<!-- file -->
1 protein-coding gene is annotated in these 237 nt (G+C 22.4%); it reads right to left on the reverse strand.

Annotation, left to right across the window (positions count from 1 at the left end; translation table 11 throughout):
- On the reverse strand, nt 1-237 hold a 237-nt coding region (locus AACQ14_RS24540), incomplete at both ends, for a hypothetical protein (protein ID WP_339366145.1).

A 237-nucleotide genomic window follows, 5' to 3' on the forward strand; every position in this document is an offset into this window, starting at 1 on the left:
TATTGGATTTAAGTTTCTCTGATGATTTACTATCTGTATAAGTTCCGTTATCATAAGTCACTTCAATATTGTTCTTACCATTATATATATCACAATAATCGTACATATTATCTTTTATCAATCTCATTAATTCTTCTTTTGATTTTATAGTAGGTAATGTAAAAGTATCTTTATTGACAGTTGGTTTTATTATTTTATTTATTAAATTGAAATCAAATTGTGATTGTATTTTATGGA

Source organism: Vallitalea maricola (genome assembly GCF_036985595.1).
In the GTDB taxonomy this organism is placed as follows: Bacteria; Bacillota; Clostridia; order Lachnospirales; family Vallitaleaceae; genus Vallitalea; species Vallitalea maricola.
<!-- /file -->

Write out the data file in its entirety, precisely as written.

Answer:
1 protein-coding gene is annotated in these 237 nt (G+C 22.4%); it reads right to left on the reverse strand.

Annotation, left to right across the window (positions count from 1 at the left end; translation table 11 throughout):
- On the reverse strand, nt 1-237 hold a 237-nt coding region (locus AACQ14_RS24540), incomplete at both ends, for a hypothetical protein (protein ID WP_339366145.1).

A 237-nucleotide genomic window follows, 5' to 3' on the forward strand; every position in this document is an offset into this window, starting at 1 on the left:
TATTGGATTTAAGTTTCTCTGATGATTTACTATCTGTATAAGTTCCGTTATCATAAGTCACTTCAATATTGTTCTTACCATTATATATATCACAATAATCGTACATATTATCTTTTATCAATCTCATTAATTCTTCTTTTGATTTTATAGTAGGTAATGTAAAAGTATCTTTATTGACAGTTGGTTTTATTATTTTATTTATTAAATTGAAATCAAATTGTGATTGTATTTTATGGA

Source organism: Vallitalea maricola (genome assembly GCF_036985595.1).
In the GTDB taxonomy this organism is placed as follows: Bacteria; Bacillota; Clostridia; order Lachnospirales; family Vallitaleaceae; genus Vallitalea; species Vallitalea maricola.